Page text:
In about a month, we will be a family of five. We have struggled for a long time about what this means for us with regards to vehicles. We’ve always prefered smaller cars and were not looking forward to possibly needing a minivan or SUV. Additionally, we’d been hoping for a long time that our next car would be a Prius, which would probably not the best vehicle for a family with three kids.
Last weekend, we finally decided to purchase a Toyota Highlander Hybrid. The mid-size SUV has a third row of seats and thanks to the hybrid engine, gets about 30 mpg. This is actually better mileage than our previous 4WD sedan got, especially in the city. Buying the hybrid version added about 8k to the price of the car, but gives us about 10 more mpg (at least when driving around town). With an 18-gallon tank, that means we get an extra 150-200 miles per tank than non-hybrid versions. When I do the math, I don’t think we’ll ever save enough money in fuel costs to make up for the cost of the hybrid, but that’s okay with me. I love driving it, knowing I’m having a smaller impact on the environment. And the conversations I’ve had with my 5-year old about hybrids and where gasoline comes from and why it’s not good for the earth have been priceless. Continue reading »
I went to a presentation last night on summer air quality in my city. Apparently, we have failed federal air standards for the past three years due to our high amounts of ozone (carbon monoxide, lead, particulate matter, nitrogen oxide and other pollutants were in compliance). Ozone is produced when volatile organic compounds (VOCs) mix with sunlight. Since sunlight is a crucial ingredient in ozone, most is produced during the summer, and most of that is during peak sun hours. People that spend time outside during these hours are exposed to more pollution. This may be contributing to the high rates of asthma we have around here. I was especially concerned as we frequently exercise outdoors, walking, running, and biking when the sun is out. And since my children breath 50% more air per pound of body weight than I do, I’m worried about their health. Continue reading »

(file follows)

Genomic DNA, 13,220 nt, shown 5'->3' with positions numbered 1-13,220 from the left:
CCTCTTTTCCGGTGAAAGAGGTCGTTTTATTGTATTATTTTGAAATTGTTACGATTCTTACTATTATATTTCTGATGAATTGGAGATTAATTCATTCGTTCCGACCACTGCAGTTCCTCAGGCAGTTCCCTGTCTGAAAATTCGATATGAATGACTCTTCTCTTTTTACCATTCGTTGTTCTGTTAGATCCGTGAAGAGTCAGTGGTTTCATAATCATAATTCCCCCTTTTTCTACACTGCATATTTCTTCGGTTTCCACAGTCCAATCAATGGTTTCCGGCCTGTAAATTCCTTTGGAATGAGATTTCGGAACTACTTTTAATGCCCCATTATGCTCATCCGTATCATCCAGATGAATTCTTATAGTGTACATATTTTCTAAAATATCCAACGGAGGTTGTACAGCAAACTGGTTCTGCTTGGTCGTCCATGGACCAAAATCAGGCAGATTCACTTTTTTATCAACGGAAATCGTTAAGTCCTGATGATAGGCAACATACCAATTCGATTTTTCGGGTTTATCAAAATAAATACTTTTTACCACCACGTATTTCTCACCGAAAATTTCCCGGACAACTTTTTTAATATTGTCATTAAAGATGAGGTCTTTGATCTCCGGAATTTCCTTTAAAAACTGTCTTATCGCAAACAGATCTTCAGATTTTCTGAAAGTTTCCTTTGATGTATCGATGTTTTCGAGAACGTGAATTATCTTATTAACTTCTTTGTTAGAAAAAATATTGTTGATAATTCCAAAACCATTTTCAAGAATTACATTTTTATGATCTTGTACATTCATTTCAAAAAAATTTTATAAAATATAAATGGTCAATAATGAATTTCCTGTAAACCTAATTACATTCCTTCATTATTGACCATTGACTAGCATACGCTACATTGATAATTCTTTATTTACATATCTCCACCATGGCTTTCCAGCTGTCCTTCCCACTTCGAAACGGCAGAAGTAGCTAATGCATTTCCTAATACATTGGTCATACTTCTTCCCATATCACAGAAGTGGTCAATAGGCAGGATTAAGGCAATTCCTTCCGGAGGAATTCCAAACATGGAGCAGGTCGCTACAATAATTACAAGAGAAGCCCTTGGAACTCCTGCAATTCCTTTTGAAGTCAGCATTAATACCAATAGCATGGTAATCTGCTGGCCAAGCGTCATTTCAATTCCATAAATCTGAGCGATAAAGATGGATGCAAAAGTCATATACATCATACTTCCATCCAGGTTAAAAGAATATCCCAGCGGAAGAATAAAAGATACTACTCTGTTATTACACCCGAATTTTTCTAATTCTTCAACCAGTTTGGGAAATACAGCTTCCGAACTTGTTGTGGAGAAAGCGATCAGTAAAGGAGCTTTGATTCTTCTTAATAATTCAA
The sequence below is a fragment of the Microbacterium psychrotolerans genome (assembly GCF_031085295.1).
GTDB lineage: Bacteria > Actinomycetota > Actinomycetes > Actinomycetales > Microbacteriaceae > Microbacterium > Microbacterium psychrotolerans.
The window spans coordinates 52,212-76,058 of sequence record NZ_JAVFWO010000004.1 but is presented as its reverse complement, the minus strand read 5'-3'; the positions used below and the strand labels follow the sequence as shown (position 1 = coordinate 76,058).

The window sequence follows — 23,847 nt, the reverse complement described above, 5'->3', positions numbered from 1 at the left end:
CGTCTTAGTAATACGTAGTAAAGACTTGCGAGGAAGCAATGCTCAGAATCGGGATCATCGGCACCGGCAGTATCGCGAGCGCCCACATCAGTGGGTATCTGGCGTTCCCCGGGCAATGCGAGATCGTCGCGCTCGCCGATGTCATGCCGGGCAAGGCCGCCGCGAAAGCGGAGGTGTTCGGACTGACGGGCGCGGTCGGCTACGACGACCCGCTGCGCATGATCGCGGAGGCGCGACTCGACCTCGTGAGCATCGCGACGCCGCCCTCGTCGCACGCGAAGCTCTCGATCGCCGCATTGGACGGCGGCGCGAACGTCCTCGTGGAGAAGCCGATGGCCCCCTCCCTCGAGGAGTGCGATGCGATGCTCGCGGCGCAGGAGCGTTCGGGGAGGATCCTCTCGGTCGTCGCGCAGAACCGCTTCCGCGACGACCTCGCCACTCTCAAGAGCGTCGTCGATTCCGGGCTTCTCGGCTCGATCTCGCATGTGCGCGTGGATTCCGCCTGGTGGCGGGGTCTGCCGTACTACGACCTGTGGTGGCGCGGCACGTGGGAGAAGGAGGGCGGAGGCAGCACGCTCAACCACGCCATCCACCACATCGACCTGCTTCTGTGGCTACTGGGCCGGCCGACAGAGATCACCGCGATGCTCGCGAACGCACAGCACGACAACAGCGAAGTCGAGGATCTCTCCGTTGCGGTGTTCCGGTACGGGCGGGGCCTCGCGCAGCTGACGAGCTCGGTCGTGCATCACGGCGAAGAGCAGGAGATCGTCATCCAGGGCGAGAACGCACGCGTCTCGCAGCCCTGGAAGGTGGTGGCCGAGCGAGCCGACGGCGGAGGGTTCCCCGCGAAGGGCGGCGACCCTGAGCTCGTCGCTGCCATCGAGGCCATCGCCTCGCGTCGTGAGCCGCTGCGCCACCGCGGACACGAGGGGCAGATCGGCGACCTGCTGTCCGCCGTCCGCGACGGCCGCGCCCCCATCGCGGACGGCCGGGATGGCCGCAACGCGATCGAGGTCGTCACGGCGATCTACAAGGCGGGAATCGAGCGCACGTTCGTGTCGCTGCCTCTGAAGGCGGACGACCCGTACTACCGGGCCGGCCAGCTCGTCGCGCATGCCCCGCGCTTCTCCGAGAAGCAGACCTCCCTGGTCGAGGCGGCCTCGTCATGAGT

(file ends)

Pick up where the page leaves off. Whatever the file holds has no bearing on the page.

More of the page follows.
We just tried our first zero VOC paint. The paint base has no VOCs and the colorant is also free of VOCs. There aren’t many paints on the market that use a no-VOC colorant so I was really excited to try it. I thought the paint was great. It covered well and I was happy with its performance. It does have a bit of an odor but it doesn’t smell like usual paint chemicals. I was happy enough with it that I’m comfortable recommending it, Natura from Benjamin Moore, on this site. One of the greatest things about this paint, unlike other truly zero VOC paints, is that you can tint it to any color Benjamin Moore offers.
I ran into a neighbor at the local pub over the weekend and mentioned that we had been painting over the weekend. She said she was going to paint soon too and we started talking about it. I mentioned that the low-VOC paints we had used were on sale until the end of the month, to which she responded “low VOC??”
I can’t believe that there are still people out there who have never heard of volatile organic compounds (VOCs). I don’t really expect the average person to have a strong enough chemistry background to understand that a volatile organic compound is anything containing carbon that is under high enough vapor pressure that it vaporizes into the air we breath. But I am surprised that the average consumer is not very educated and that many people are making poor decisions for their health and the environment not because it’s cost effective or easier but rather out of sheer ignorance. So I guess that’s where my blog comes in… Continue reading »